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Building Board


A little while ago, my good friend Neil asked if I would be interested in reviewing a built-up model kit. Of course I said yes, but it soon dawned on me that I didnít have a building board I could use to make the built up 100Ē wing. Indeed, I have always shied away from built-up wings preferring the quicker albeit heavier, foam wings. I originally cut these using a wing bow and templates, but given I now have a CNC machine to make the process even quicker, I havenít seen the need for a building board on most occasions. Although there have been times when Iíve made do with the workbench but that has not been ideal. Not being able to use pins or being able to move the work whilst the glue is drying so I can get on with other things.


However, I suppose in reality, In most cases I had an excuse to just cut a new wing which gives in some cases a more accurate and quicker build. This has now changed to Iíve had to ĎMan upí to the task and find a building board.


Looking around the world wide web I have been unable to find any building boards that are commercially available, well not for a reasonable fee. So having perused a few forums and mulled over a few ideas, and a tour around local wood yards only to be disappointed in my quest to find some good quality block board that wasnít warped. More head scratching resulted in a shopping list to be obtained from the local DIY mega store.


Visiting my local B&Q, I purchased a big sheet of 9mm MDF that was cut by the store at no additional cost to my required dimension. Overall, itís cheaper to buy the big sheet and get it cut than to buy the smaller pre-cut sheets. I also checked out the timber racks and came away with a pack of 30 x 12mm battens and all for less than £20.
 

On arriving home, I quickly cut the battens to length, opting to space them out longitudinally with inter dispersed cross braces and two cross braces at the ends. These were glued to one of the pieces of MDF using Epoxy laminating resin and then the other piece of MDF was glued on top again with resin, effectively making a MDF / Batten / MDF sandwich. I put the whole assembly in my Vac bag held flat on to my building bench with weights and left it overnight to cure. The use of the Vac bag wasnít absolutely essential as just weighting everything down on my bench would have been sufficient assuming the bench is flat and true to start with, but I had the vac bag to hand, so I used it.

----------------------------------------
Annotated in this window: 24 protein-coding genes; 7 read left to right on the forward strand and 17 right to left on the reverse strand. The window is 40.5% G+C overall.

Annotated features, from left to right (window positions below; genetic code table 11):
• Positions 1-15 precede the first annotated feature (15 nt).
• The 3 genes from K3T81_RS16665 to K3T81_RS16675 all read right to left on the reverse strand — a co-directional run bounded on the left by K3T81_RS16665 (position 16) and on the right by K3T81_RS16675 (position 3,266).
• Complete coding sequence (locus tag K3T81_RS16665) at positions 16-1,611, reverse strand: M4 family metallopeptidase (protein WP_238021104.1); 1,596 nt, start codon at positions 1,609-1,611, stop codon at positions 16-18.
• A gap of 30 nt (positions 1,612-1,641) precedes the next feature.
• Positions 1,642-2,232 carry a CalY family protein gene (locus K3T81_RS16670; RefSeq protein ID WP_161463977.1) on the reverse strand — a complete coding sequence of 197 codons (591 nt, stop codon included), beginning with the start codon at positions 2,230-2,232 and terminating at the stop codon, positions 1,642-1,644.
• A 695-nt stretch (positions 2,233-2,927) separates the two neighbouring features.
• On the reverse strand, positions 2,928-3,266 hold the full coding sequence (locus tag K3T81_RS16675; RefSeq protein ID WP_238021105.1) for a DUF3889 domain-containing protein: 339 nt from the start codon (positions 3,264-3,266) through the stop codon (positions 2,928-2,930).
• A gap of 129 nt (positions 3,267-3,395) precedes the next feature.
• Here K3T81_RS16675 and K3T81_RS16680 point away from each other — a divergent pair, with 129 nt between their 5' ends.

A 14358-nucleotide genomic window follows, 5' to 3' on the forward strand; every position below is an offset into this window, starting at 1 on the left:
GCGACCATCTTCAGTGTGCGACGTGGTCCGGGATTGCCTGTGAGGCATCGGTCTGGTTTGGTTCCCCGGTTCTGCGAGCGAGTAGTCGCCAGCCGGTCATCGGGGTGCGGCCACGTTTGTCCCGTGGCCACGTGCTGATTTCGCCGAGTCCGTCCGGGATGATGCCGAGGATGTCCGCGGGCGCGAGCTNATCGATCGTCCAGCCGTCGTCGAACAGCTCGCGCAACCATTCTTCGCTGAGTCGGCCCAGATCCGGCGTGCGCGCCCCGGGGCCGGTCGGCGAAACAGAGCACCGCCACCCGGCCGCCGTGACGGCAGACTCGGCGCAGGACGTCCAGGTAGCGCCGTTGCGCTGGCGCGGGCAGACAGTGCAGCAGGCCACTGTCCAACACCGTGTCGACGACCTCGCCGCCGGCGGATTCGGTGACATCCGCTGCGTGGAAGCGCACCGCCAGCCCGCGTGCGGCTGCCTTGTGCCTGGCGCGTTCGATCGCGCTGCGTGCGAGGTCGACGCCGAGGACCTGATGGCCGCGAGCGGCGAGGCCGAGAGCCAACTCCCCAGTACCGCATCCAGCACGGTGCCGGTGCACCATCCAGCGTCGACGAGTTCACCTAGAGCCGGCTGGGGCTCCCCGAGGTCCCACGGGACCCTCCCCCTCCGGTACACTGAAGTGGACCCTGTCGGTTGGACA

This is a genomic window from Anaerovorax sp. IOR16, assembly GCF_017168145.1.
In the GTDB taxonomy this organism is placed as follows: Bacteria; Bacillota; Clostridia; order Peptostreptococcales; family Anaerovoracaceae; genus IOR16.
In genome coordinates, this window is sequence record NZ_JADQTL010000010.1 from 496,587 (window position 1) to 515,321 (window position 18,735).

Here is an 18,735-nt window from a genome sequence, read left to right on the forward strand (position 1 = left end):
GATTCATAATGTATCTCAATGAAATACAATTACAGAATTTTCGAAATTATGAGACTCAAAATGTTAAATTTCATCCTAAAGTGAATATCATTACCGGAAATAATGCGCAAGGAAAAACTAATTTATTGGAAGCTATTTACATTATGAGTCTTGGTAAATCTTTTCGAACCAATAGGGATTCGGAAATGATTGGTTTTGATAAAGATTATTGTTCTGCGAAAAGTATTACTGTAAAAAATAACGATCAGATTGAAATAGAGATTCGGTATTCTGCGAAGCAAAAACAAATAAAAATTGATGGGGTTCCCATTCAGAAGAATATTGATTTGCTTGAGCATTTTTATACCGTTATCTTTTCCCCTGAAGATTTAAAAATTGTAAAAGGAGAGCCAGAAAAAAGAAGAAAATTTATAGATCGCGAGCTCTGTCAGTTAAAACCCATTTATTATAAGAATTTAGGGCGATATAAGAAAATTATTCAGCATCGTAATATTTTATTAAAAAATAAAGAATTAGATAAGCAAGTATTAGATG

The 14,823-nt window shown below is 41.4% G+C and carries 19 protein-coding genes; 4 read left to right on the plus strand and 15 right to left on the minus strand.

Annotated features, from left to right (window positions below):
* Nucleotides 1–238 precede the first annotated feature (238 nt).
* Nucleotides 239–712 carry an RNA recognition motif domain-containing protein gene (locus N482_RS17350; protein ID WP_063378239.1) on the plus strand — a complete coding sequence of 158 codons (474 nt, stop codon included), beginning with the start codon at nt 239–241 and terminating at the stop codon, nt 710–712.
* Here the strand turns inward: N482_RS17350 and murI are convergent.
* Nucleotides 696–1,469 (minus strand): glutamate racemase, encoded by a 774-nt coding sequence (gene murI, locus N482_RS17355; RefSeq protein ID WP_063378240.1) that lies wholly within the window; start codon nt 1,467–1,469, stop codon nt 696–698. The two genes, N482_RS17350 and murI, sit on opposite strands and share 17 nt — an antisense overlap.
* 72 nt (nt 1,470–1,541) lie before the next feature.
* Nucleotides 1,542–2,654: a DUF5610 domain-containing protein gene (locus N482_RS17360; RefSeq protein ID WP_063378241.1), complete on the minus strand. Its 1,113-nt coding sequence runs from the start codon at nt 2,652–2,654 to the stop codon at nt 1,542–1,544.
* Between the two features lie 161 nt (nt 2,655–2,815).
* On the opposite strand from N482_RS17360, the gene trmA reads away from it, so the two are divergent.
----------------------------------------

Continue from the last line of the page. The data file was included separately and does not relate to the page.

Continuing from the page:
The following day with the aid of my Router, I trimmed the edges, making a great mess in the process; routers are good for making a mess! I checked everything to ensure the board was true and was pleasantly pleased with the outcome. I reckon I could have used 6mm MDF and made the structure a little lighter, but hey, this is good for me.


M
DF is not the best material to stick pins into, which will be required to hold balsa ribs and strip balsa or spruce in place, so having purchased a couple of sheets of 3mm Light Ply at £6 each, I stuck this to one side of the home made block board with Evostick.


Now sealed with sanding sealer and sanded smooth, I am really pleased with the outcome.

 
Iím now good to go having made my own building board for around £18, although I paid a little more for the larger sheet material, but with enough wood left over to make another.

 

Well, nothing left but to use the building board to make the Gold Cloud Glider. I'll report on the build and flying later.

 

Colin

 


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